Research looks into the most beneficial way to use the medication dimethyl fumarate.
Post hoc data analysis of the DEFINE and CONFIRM trials showed that a higher percentage of patients with relapsing-remitting multiple sclerosis (RRMS) achieved no evidence of disease activity (NEDA) with delayed-release dimethyl fumarate (DMF) compared with placebo. The results were published in the European Journal of Neurology.1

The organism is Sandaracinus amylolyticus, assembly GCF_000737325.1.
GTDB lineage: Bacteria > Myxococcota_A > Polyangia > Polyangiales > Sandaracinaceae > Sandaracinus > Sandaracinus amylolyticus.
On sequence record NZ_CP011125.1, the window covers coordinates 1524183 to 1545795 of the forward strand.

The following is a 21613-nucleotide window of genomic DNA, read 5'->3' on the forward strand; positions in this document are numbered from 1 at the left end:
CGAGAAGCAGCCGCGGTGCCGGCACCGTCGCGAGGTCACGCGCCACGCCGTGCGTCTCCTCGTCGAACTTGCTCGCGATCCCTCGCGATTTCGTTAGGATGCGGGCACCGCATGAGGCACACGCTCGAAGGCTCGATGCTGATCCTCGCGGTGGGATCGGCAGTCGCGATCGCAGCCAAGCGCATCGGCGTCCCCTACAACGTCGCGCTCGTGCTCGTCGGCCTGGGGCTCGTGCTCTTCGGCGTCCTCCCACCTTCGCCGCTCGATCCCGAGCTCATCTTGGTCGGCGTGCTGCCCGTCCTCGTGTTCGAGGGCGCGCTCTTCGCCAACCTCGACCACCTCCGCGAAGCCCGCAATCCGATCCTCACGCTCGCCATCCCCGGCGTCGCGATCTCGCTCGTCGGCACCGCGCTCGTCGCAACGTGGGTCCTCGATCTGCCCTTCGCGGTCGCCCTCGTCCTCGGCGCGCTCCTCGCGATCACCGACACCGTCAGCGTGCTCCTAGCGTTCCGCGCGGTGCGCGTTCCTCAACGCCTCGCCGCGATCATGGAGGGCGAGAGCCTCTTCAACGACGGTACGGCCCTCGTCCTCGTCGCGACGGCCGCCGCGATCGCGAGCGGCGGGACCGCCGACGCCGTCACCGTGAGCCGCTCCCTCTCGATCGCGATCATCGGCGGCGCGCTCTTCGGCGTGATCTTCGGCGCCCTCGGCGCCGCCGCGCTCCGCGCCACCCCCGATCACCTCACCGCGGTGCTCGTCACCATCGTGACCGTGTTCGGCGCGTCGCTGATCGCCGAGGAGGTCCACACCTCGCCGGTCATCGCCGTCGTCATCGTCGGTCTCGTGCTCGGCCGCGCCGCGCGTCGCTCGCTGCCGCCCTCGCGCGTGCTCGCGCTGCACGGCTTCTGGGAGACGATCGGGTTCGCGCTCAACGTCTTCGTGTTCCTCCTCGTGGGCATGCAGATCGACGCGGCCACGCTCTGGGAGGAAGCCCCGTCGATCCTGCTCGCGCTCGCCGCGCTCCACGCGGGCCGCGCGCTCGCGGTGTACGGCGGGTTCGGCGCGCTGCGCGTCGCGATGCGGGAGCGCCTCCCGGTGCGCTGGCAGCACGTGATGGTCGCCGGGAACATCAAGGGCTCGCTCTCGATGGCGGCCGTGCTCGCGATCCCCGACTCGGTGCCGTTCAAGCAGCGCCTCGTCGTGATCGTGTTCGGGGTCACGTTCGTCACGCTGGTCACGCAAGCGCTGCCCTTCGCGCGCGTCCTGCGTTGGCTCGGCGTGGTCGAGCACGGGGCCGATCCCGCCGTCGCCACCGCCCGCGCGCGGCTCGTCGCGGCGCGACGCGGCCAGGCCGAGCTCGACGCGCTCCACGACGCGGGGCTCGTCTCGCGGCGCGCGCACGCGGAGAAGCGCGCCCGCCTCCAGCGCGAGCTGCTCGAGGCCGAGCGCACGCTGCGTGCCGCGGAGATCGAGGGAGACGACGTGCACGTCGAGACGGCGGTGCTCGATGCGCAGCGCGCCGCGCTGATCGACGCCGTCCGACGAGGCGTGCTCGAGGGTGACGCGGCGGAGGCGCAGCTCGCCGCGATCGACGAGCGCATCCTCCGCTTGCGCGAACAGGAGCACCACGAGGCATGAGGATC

NEDA is a relatively new composite outcome that is being used more often to measure therapeutic response in multiple sclerosis. NEDA is comprised of 3 factors: no clinical relapse, no disability progression measured by the Expanded Disability Status Scale (EDSS) for 12 weeks, and no evidence of disease activity on magnetic resonance imaging (MRI).
|Read Full Article: No Evidence of Disease Activity Achieved in Multiple Sclerosis with Dimethyl Fumarate|